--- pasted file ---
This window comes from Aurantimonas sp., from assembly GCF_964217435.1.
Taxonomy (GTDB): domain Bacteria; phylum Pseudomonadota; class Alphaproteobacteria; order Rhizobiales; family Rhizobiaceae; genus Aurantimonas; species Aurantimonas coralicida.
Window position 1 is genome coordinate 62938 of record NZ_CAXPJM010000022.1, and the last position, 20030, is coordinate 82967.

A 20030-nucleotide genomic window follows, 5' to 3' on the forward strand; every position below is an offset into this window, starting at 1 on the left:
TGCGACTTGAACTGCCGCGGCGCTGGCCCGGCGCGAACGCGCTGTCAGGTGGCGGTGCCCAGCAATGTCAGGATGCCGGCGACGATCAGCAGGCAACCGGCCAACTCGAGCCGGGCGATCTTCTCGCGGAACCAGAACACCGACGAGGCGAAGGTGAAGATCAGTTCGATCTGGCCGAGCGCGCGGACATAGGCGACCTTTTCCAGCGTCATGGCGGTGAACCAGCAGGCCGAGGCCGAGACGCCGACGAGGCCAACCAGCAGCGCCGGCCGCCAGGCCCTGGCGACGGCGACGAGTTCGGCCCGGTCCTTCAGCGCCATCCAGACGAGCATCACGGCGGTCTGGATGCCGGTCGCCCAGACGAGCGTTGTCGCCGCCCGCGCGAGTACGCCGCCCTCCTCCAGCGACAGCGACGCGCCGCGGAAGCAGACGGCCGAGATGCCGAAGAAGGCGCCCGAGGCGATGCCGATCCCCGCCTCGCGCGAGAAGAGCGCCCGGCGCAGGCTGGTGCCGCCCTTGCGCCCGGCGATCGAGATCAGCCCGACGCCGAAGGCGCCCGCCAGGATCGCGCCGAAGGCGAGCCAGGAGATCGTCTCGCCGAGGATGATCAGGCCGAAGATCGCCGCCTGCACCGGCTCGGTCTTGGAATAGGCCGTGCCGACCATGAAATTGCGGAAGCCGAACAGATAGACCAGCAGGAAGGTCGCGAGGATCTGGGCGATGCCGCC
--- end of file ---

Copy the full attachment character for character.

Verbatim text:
This window comes from Aurantimonas sp., from assembly GCF_964217435.1.
Taxonomy (GTDB): domain Bacteria; phylum Pseudomonadota; class Alphaproteobacteria; order Rhizobiales; family Rhizobiaceae; genus Aurantimonas; species Aurantimonas coralicida.
Window position 1 is genome coordinate 62938 of record NZ_CAXPJM010000022.1, and the last position, 20030, is coordinate 82967.

A 20030-nucleotide genomic window follows, 5' to 3' on the forward strand; every position below is an offset into this window, starting at 1 on the left:
TGCGACTTGAACTGCCGCGGCGCTGGCCCGGCGCGAACGCGCTGTCAGGTGGCGGTGCCCAGCAATGTCAGGATGCCGGCGACGATCAGCAGGCAACCGGCCAACTCGAGCCGGGCGATCTTCTCGCGGAACCAGAACACCGACGAGGCGAAGGTGAAGATCAGTTCGATCTGGCCGAGCGCGCGGACATAGGCGACCTTTTCCAGCGTCATGGCGGTGAACCAGCAGGCCGAGGCCGAGACGCCGACGAGGCCAACCAGCAGCGCCGGCCGCCAGGCCCTGGCGACGGCGACGAGTTCGGCCCGGTCCTTCAGCGCCATCCAGACGAGCATCACGGCGGTCTGGATGCCGGTCGCCCAGACGAGCGTTGTCGCCGCCCGCGCGAGTACGCCGCCCTCCTCCAGCGACAGCGACGCGCCGCGGAAGCAGACGGCCGAGATGCCGAAGAAGGCGCCCGAGGCGATGCCGATCCCCGCCTCGCGCGAGAAGAGCGCCCGGCGCAGGCTGGTGCCGCCCTTGCGCCCGGCGATCGAGATCAGCCCGACGCCGAAGGCGCCCGCCAGGATCGCGCCGAAGGCGAGCCAGGAGATCGTCTCGCCGAGGATGATCAGGCCGAAGATCGCCGCCTGCACCGGCTCGGTCTTGGAATAGGCCGTGCCGACCATGAAATTGCGGAAGCCGAACAGATAGACCAGCAGGAAGGTCGCGAGGATCTGGGCGATGCCGCC